This course aims to provide an introductory overview of the history, current problems and prospects of the IPE.  During the semester we will focus on some basic issues in IPE i.e. ,  rise of international economy, evolution of international political economy, different national systems of political economy,  international  monetary relations, foreign debts and financial crisis, financialisation, global trade relations, regionalism, globalization of production and finance, globalization and state, developments issues etc.  All these issues will be discussed within the context of contending theoretical approaches.

 Course Requirements and Evaluation Method:Regular attendance is required.  Lectures and class discussions take place mainly depending on the reading materials. Students’ contributions to discussions held in class are essential.

Students will write one at least 10 page in length term paper, reviewing an issue which they will choose. And, there will be a open book final exam.

Grading Policy:

Participation: 20%

Termpaper: 40%

Final Exam : 40%

 There are two main  books required for the course.

Theodore Cohn, (2012) Global Political Economy: Theory and Practice, 6th Edition,  Longman.

Robert Gilpin (2001) Global political economy : understanding the international economic order, Princeton, N.J. : Princeton University Press.

All materials will be provided by lecturer.

List of other readings which includes additional readings are given below. 

On the Scope of International Political Economy: Theoretical and Methodological Issues

  • Robert Gilpin (2001) Global political economy : understanding the international economic order / Princeton, N.J. : Princeton University Press., ch 1-4
  • Robert Cox (1983) Gramsci, Hegemony and International Relations : An Essay in Method, Millennium – Journal of International Studies, 12: 162-175,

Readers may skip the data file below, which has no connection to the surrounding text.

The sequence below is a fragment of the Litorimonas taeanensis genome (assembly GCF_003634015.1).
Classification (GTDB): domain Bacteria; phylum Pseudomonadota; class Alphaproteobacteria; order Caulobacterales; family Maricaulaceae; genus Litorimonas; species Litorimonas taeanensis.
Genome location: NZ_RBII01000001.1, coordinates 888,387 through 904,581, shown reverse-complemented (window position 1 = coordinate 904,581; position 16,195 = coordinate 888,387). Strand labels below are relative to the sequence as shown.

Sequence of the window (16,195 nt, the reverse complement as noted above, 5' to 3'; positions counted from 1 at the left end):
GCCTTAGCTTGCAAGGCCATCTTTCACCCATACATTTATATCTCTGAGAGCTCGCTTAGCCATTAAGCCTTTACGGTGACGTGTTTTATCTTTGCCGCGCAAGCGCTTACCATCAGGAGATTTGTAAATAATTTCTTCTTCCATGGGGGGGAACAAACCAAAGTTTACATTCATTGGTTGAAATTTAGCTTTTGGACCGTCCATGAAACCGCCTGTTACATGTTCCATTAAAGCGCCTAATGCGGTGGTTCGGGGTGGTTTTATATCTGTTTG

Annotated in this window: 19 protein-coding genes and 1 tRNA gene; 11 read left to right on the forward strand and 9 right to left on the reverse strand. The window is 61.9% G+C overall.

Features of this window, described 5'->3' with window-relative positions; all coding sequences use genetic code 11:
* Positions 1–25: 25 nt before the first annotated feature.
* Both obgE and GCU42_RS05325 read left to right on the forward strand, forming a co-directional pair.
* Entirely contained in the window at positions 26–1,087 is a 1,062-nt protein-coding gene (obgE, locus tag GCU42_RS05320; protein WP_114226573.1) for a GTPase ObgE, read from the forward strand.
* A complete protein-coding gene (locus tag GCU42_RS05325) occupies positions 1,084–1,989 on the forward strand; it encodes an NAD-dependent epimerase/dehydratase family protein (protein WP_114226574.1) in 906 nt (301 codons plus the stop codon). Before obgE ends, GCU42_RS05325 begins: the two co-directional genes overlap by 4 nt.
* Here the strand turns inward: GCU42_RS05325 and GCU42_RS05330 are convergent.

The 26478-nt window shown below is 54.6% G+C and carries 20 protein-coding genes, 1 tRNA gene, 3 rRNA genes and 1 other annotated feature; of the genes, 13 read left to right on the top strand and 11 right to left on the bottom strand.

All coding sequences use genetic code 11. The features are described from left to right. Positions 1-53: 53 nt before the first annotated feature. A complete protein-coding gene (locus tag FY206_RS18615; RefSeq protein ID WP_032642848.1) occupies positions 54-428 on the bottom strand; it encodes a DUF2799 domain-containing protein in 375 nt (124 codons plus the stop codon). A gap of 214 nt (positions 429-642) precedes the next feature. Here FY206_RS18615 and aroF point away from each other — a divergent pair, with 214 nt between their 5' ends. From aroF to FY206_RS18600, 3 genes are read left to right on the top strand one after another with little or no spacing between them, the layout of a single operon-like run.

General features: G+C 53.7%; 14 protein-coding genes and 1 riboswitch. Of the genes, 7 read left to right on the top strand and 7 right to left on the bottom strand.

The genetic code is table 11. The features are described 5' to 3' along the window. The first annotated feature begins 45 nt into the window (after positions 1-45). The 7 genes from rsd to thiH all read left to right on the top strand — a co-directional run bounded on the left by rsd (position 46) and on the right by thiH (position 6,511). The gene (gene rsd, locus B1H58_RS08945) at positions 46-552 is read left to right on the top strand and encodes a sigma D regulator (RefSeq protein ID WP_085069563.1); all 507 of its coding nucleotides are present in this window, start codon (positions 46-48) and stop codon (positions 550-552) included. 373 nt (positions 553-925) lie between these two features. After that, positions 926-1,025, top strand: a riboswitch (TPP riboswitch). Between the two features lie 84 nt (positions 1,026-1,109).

• Robert O. Keohane (2009) The old IPE and the new, Review of International Political Economy, 16:1, 34-46.
  • Christopher Farrands & Owen Worth (2005) Critical theory in Global Political Economy: Critique? Knowledge? Emancipation?, Capital and Class, 84

The Rise of International Economy in the 19th Century 

  • Robert Brenner (1977) ‘The Origins of Capitalist Development: A Critique of Neo-Smithian Marxism’, NLR I/104.
  • Karl Polanyi (2001) The Great Transformation: The Political and Economic Origins of Our Time, Boston, Mass:Beacon Pres
  • Giovanni Arrighi (1994) The long twentieth century : money, power, and the origins of our times, London ; New York : Verso
  • Woodruff (1976) “The Emergence of An International Economy”, Cipolla, C. M. (ed.) The Fontana Economic History of Europe, Vol. 4:2, New York: Harvester Press/Barnes &Noble, 656-737.
  • Eric Hobsbawm (1989) The Age of Empire, 1875-1914, New York, Vintage Books.
  • Eric Hobsbawm (1999) Industry and Empire, New York: Penguin
  • Galagher, J. ve R. Robinson (1953) “The Imperialism of Free Trade”, The Economic History Review, 6 (1), 1-15.
  • Gourevitch, P. (1977) “Trade, Domestic Coalitions, and Liberty: Comparative Responses to the Crisis of 1873–1896’, Journal of Interdisciplinary History, 8 (2), 281-313.

International Political Economy of Post-War World

  • Robert Gilpin (2001) Global political economy : understanding the international economic order / Princeton, N.J. : Princeton University Press., ch 8-9
  • Felder, R. (2008) From Bretton Woods to Neoliberal Reforms: The International Financial Institutions and American Power, in Panitch, L. and Konings, M. (eds.) American Empire and the Political Economy of Global Finance, pp. 175-197.

International Political Economy in the Age of “Globalization”

  • John Weeks (2001) The Expansion of Capital and Uneven Development on a World Scale, Capital & Class, 25: 9-30,
  • Cornel Ban, Mark Blyth (2013) The BRICs and the Washington Consensus: An introduction, Review of International Political Economy, Vol. 20, Iss. 2,
  • Beverly J. Silver& Giovanni Arrighi (2003) Polanyi’s “Double Movement”: The Belle Époques of British and U.S. Hegemony Compared. Mimeo.
  • Robert Hunter Wade (2002) US hegemony and the World Bank: the fight over people and ideas, Review of International Political Economy, 9:2, 215-243,
  • Sarah Babb (2013) “The Washington Consensus as transnational policy paradigm: Its origins, trajectory and likely successor”, Review of International Political Economy, 20:2, 268-297.
  • Riccardo Petrella (1998), “Globalization and Internationalization- The Dynamics of the Emerging World Order”, States Against Markets-The Limits of Globalization-,Ed. R. Boyer, D.Drache, Routledge.